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"[GAME] Dead or Alive Dimensions (3DS)"

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This thread has been linked to the game 'Dead or Alive Dimensions'.
Mon 27/06/11 at 09:21
Regular
"Carpe Diem"
Posts: 154
Fighting games have seen a revival in recent years. A stalwart genre of the 1990's, the fighter was gradually left in the dust as the industry charged forward into the millennium. But recent years have seen a return; a 'combat comeback' of genre leaders in a vastly different gaming landscape. Enter Dead or Alive Dimensions, the latest fighter to return, and the first in the series on a handheld console. But with fierce competition from bellwether Street Fighter IV, is Dead or Alive a strong attacker, or has the series gone a dimension too far?

A love letter to the DOA series, 'Dimensions could be seen as somewhat of a compendium; featuring the story from all the games in one single, remastered package. Indeed, Chronicle Mode has you learning the ropes, playing through a number of the massive roster whilst watching cutscenes and unlocking extras. It may not have the greatest plot in the world, but fans of the series will no doubt be pleased that many loose ends are tied up here. Newcomers will be swiftly introduced to characters, and early battles act as tutorials for those who's skills are a little rusty. In fact, much of Chronicle Mode serves as an intro; a summary of the series' plot spliced with mostly unchallenging battles. The frequent cutscenes are mostly static, with voice acting placed over character cut-outs, unmoving apart from camera changes. Occasionally a full FMV will be shown, though players of previous DOA games will have seen these identical scenes before. By it's end, the 5-or-so hour Chronicle Mode is an enjoyable romp through the series history, but it's clear that the true content of the game is waiting outside of this no frills story mode.

Thankfully, the game is full of unlockables, with enough costumes and collectibles to keep fans busy for many an hour. Playing the standard Arcade Mode will often unlock one of hundreds of figures, all of which can be viewed at your leisure in an oddly voyeuristic Showcase Mode. Here, you can use the 3DS gyro-sensor to create for your character 'dynamic' poses, and snap photos of them if your so inclined. It's definitely not the most sophisticated mode, but as a light diversion between the fighting, it does at least show off the 3D in style. Collecting costumes is expectedly addictive, with each character owning upwards of five, each unlocked by simply winning battles. Additionally, new costumes are promised by Spot-Pass updates, the first of which are already available. It may not add anything in terms of gameplay, but owning a full wardrobe for your fighters is both a traditional and enthralling pursuit.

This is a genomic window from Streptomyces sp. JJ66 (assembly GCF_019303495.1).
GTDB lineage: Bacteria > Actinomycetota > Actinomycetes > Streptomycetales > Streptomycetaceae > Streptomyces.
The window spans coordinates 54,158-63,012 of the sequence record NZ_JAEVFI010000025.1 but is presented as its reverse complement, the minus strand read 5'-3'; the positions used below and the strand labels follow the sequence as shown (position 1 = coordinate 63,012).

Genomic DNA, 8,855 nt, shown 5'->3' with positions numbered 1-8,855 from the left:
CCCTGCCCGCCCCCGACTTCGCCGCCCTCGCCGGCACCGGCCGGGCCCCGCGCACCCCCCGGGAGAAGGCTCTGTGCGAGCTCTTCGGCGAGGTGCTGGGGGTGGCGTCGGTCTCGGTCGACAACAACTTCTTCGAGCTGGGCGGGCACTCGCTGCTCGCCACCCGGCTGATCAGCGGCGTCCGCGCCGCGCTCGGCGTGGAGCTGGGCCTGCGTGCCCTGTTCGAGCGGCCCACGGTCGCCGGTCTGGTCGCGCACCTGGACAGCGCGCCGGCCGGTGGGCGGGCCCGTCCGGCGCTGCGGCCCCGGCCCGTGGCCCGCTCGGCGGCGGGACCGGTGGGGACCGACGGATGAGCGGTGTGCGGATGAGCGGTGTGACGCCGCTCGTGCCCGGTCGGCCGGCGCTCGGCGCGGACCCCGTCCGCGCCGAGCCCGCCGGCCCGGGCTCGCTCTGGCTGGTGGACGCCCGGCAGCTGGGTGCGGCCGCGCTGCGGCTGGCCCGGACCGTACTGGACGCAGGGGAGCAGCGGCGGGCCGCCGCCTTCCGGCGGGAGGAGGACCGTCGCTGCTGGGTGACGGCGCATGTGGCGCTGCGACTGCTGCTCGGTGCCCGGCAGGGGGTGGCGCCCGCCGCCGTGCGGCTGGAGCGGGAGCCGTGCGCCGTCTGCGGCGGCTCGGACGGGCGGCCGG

The true challenge of the game, of course, exists in mastering each character's style and taking to the many non-story modes. Survival Mode is formidably tense; with scores of enemies from 10 to 100 coming consecutively at your character. On the other hand, Tag Challenge Mode sees you and a friend work together to defeat strings of foes. It is worth noting here that these tag battles are somewhat different to the usual affair. You take control of only one fighter, with the other being controlled by a Wi-Fi friend or an AI if you play alone. That said, you can still tag in-and-out to recover health and take a breather, a factor which is especially handy as the AI enemies pile on the challenge. Other than this, the standard Training Mode is an expected if largely unused addition, whilst Free Play allows you to jump straight into a classic one-on-one battle. There's certainly a lot of content of offer, with most modes offering addictive incentives for those prone to having 'just one more go'. Indeed, this level of quantity is something seldom seen in a handheld fighter, bringing the game right up to the levels of it's larger screen console cousins.